Spring Pruning

Spring is a great time to prune many plants. Proper pruning can help improve the health and appearance of your plants, and can also help encourage new growth. There are a few key things to consider when pruning your plants in the spring:

Determine the type of plant you are pruning: Different plants have different pruning needs. For example, some plants benefit from hard pruning, where you cut back a significant portion of the plant, while others only need light pruning. It’s important to research the specific pruning needs of the plants you are working with.

Consider the plant’s growth cycle: Some plants are more sensitive to pruning at certain times of the year. For example, it’s best to prune spring-flowering shrubs and trees immediately after they have finished blooming. This will allow them to grow new flowers for the next season.

Use the right tools: Make sure you have the right tools for the job. For most pruning tasks, a sharp pair of pruning shears will do the trick. For larger branches, you may need a pruning saw or loppers.

Here are a few examples of plants that are commonly pruned in the spring, along with some techniques you can use:

Shrubs and hedges: Many shrubs and hedges benefit from pruning in the spring. For example, boxwood, yew, and privet can all be pruned in the spring to maintain their shape and size. To prune these plants, use a pair of sharp pruning shears to remove any dead, damaged, or overgrown branches.

Rose bushes: Spring is a great time to prune rose bushes. Start by removing any dead or damaged branches, and then prune the remaining branches back by about a third. This will help encourage new growth and improve the overall health of the plant.

Trees: Some trees, such as fruit trees, benefit from pruning in the spring. To prune a fruit tree, start by removing any dead or damaged branches. You can also thin out the canopy of the tree by removing branches that are crossing or rubbing against each other. This will help improve air circulation and light penetration, which can help the tree produce more fruit.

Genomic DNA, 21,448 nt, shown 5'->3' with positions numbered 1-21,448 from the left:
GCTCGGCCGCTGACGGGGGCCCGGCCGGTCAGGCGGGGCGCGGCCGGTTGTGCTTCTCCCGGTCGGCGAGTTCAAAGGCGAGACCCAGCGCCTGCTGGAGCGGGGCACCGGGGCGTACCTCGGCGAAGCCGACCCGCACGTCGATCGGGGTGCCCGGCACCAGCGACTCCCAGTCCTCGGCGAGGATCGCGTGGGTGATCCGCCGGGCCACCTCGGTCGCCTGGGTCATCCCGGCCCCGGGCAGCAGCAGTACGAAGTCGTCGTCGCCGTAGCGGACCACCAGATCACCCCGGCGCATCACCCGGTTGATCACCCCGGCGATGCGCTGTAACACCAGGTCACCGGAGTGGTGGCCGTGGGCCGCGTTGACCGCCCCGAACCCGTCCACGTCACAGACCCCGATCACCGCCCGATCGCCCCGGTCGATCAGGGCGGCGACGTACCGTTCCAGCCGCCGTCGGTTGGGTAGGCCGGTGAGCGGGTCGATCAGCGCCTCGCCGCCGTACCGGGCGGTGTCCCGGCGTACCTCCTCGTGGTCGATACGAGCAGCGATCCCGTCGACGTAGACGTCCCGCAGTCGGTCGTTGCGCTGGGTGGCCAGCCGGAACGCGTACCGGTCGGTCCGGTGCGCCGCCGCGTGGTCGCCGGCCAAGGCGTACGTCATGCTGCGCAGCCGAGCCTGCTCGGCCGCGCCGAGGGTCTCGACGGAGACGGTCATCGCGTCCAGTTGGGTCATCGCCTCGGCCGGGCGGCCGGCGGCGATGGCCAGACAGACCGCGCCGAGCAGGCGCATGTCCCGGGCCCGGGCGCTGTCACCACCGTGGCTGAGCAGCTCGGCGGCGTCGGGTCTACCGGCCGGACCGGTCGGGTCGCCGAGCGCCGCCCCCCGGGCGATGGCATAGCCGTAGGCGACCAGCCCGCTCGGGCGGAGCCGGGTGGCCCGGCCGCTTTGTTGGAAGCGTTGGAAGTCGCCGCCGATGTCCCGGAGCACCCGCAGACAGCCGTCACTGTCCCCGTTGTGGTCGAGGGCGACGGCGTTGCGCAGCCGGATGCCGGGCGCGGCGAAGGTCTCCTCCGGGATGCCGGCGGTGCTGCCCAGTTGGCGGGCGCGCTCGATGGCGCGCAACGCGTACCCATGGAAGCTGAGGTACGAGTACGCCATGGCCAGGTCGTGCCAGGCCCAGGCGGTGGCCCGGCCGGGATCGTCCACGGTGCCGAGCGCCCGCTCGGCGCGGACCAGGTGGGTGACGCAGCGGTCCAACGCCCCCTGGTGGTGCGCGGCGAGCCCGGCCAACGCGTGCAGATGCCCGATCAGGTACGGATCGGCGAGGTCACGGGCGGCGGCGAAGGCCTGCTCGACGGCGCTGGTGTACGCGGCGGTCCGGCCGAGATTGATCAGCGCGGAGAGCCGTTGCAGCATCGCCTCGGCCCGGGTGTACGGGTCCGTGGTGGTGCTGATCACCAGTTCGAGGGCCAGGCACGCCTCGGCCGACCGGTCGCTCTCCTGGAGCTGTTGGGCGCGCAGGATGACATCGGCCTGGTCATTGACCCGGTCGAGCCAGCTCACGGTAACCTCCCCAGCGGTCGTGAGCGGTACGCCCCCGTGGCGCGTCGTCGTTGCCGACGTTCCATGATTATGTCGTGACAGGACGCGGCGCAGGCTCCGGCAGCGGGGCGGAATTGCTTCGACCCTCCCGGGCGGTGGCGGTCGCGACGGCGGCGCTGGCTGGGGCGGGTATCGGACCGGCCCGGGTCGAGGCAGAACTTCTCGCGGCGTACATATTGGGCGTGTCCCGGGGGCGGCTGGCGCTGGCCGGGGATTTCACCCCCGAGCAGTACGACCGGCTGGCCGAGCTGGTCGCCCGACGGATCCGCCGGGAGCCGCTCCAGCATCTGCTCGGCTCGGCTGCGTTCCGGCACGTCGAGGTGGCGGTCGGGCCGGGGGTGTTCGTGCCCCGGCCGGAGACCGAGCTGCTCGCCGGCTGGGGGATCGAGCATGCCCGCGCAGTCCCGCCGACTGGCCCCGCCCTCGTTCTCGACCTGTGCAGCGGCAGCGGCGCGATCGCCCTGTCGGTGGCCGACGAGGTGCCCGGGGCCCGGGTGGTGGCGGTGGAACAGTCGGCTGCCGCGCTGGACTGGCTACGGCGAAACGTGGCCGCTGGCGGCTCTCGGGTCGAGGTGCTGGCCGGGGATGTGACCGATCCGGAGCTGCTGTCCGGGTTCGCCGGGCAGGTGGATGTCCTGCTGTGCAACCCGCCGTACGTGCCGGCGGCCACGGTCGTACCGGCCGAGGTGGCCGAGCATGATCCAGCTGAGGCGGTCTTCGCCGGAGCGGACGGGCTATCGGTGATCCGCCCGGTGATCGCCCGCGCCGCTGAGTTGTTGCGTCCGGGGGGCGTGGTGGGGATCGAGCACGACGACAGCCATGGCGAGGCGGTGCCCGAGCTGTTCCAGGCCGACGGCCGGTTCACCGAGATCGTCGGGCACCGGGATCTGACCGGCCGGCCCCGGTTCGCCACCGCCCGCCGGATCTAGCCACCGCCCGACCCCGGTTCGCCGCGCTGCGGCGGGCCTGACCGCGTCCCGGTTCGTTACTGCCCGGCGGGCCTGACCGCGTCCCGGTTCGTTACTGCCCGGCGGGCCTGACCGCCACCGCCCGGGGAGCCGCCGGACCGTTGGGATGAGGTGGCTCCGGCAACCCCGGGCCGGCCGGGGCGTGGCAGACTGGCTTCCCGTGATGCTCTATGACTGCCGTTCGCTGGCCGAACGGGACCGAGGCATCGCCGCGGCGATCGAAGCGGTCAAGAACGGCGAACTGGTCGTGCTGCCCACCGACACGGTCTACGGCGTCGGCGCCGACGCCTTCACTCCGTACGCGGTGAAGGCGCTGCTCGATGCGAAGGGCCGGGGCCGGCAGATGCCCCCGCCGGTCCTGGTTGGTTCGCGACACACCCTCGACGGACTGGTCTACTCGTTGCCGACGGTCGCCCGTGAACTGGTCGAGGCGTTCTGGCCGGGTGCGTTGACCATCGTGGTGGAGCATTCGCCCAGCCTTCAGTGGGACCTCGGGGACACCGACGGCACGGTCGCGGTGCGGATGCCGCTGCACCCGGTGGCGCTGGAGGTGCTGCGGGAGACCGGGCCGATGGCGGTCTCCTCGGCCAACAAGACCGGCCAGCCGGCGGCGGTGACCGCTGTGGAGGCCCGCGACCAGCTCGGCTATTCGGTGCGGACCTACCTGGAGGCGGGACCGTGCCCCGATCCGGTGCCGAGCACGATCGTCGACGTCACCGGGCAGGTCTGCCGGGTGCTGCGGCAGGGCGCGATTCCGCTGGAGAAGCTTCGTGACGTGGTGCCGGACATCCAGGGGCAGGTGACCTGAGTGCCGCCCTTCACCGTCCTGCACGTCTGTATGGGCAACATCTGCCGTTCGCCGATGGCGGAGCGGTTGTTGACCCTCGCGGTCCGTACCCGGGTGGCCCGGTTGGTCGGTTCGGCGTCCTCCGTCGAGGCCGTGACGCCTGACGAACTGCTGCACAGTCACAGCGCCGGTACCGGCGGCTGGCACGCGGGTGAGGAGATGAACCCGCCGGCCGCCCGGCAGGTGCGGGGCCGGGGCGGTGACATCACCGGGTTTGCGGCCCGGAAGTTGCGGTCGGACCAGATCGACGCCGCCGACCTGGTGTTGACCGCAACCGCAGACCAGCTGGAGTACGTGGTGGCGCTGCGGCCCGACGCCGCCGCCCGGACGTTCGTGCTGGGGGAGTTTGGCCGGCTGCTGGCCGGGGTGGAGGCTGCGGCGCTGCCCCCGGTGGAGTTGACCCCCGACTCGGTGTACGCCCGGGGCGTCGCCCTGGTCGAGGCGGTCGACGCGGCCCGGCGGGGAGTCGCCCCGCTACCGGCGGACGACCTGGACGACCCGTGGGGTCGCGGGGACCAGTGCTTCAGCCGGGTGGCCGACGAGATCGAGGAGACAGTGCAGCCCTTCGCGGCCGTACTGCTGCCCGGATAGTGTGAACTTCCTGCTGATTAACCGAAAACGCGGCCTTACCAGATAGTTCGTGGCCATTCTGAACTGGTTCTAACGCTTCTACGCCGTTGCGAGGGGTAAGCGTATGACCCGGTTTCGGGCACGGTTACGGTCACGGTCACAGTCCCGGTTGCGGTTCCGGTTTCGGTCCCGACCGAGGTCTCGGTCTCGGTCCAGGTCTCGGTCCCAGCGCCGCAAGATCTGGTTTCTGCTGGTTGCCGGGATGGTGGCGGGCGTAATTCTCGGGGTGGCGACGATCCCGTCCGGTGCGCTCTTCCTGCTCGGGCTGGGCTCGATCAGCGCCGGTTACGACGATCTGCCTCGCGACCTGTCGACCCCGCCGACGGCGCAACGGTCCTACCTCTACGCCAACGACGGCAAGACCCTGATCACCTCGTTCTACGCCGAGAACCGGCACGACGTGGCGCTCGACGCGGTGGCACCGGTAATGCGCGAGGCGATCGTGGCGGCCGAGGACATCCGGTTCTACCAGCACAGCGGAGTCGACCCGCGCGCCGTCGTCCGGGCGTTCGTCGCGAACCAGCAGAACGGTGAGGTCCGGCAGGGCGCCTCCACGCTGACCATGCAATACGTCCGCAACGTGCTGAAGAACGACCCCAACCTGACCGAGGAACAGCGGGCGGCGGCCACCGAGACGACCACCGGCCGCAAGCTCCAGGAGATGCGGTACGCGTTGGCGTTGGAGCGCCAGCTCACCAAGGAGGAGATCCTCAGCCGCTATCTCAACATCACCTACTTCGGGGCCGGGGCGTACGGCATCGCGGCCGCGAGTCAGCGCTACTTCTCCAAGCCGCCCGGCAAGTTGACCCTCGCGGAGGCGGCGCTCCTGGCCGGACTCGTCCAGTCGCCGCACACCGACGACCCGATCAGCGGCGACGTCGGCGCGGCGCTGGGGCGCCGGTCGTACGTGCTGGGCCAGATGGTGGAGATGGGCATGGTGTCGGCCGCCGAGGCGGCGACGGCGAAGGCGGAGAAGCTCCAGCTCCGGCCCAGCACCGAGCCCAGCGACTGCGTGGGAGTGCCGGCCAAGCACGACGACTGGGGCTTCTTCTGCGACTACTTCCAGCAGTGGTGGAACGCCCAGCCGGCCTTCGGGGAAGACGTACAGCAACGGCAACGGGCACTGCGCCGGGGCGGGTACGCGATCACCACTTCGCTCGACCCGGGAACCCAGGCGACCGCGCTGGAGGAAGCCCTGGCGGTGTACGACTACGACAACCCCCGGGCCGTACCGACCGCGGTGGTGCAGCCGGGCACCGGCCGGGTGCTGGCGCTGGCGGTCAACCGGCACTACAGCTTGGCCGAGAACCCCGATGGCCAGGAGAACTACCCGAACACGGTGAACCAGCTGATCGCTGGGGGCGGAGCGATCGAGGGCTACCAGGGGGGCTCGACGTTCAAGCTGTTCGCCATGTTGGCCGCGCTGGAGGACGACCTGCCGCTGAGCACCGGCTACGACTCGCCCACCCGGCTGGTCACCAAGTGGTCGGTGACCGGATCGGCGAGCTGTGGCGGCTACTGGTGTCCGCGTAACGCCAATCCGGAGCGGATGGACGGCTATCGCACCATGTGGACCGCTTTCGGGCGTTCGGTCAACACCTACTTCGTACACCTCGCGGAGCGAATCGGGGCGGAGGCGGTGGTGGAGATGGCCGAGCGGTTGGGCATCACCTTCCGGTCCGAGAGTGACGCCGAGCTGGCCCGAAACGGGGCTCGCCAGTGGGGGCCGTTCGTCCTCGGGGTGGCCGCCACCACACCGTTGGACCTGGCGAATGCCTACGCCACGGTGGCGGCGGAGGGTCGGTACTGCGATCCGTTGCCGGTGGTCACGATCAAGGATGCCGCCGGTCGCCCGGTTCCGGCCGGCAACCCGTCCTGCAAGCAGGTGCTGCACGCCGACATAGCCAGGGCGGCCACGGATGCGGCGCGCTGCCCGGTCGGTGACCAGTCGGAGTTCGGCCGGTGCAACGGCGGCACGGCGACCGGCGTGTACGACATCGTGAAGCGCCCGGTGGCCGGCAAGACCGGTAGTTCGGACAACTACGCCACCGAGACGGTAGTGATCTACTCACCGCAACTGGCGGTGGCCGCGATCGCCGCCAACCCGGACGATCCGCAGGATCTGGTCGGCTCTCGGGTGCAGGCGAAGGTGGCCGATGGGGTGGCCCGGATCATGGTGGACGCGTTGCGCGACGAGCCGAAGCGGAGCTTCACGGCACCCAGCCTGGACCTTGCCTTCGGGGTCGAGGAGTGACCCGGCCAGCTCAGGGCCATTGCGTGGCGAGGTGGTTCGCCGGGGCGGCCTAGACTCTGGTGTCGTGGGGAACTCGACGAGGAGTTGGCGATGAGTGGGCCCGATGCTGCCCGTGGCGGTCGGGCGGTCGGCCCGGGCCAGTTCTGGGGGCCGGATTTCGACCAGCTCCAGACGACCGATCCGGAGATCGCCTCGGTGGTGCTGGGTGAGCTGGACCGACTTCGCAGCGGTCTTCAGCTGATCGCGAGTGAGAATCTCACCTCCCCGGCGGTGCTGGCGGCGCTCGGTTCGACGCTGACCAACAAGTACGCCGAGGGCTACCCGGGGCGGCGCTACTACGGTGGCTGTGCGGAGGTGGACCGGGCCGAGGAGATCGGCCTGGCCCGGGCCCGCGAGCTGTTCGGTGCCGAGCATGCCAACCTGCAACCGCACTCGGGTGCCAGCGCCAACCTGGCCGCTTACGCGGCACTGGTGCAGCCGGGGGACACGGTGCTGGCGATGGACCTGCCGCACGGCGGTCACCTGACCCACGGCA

Perennial flowers: Many gardeners choose to leave dead herbaceous plants and grasses over winter to provide structure to the garden, as well as food and shelter for wildlife. However, more care is needed when cutting back in spring to avoid damaging new shoot growth.  This will help encourage new growth and improve the overall health of the plant.

Overall, spring is a great time to prune many plants. By following these tips and techniques, you can help improve the health and appearance of your plants and encourage new growth.

Airfield Estate Gardens

Ardan Garden

Ballintubbert Gardens and House

Ballycommane Garden

Ballyedmond Castle Garden

Ballymaloe Cookery School

Ballyrobert Gardens

Bantry House and Garden

Belvedere House Gardens & Park

Benvarden Garden

Birr Castle Demesne

Blarney Castle and Gardens

Burtown House and Gardens

Colclough Walled Garden

Collon House

Coolaught Walled Garden

Coolwater Garden

Dawros Gallery & Garden

Dower House

Dromana House and Gardens

Festina Lente

Fota House – Victorian Working Garden

Gash Gardens

Glenarm Castle Walled Garden

Glenavon Japanese Garden

Hester Forde Garden – ‘Coosheen Garden’

Hunting Brook Gardens

Irish National Stud and Gardens – The Japanese Gardens and St. Fiachra’s Garden

Johnstown Castle, Estate, Museum and Gardens

June Blake’s Garden

Kilfane Glen and Waterfall

Kilgar Gardens

Killruddery House and Gardens

Killyreagh Garden

Kilmokea Country Manor and Gardens

Kilravock Garden

Kylemore Abbey and Victorian Walled Garden

Lodge Park Walled Garden

Loughcrew Gardens


Mount Stewart House and Gardens

Mount Usher Gardens

Oakfield Park

Old Deanery Garden

Patthana Garden

Rothe House Museum and Garden

Rowallane Garden

Salthill Garden

Seaforde Gardens

Seanabea Cottage


Strokestown Park Gardens

Tourin House & Gardens

Tullynally Castle Gardens

Tyrrelstown House Garden

Woodville Walled Garden

Website development: Neal Walsh Web Solutions